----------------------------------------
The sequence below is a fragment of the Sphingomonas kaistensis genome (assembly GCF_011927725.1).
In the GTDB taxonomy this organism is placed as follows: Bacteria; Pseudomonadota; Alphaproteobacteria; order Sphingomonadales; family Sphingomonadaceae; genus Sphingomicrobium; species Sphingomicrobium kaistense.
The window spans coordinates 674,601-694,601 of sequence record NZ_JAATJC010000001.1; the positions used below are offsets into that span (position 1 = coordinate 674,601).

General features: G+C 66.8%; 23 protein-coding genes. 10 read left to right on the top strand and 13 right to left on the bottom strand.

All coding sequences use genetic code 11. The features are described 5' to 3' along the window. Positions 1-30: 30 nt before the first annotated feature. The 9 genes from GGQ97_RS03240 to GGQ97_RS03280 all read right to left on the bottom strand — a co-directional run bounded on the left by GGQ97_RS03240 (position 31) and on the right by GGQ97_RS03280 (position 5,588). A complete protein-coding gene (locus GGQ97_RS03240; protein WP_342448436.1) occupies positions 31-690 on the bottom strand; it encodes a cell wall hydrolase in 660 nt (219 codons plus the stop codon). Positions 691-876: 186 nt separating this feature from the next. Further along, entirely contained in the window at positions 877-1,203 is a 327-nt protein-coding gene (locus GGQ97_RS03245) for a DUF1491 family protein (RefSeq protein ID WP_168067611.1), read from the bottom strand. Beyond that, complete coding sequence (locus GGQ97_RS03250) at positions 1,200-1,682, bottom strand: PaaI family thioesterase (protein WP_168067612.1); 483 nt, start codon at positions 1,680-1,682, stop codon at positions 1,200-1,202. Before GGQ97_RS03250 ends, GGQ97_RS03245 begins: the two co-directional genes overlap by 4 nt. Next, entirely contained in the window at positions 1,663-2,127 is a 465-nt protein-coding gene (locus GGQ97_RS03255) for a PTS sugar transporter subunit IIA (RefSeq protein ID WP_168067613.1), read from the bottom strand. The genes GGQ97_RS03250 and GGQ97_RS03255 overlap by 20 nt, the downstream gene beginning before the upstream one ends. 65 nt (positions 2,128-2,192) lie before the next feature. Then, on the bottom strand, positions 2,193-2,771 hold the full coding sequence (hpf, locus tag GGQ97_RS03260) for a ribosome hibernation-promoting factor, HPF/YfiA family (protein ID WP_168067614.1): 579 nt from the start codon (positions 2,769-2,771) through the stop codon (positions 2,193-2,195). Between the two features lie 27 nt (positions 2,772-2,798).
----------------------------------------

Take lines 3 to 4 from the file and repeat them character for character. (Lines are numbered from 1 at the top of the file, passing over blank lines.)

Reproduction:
The window spans coordinates 674,601-694,601 of sequence record NZ_JAATJC010000001.1; the positions used below are offsets into that span (position 1 = coordinate 674,601).

General features: G+C 66.8%; 23 protein-coding genes. 10 read left to right on the top strand and 13 right to left on the bottom strand.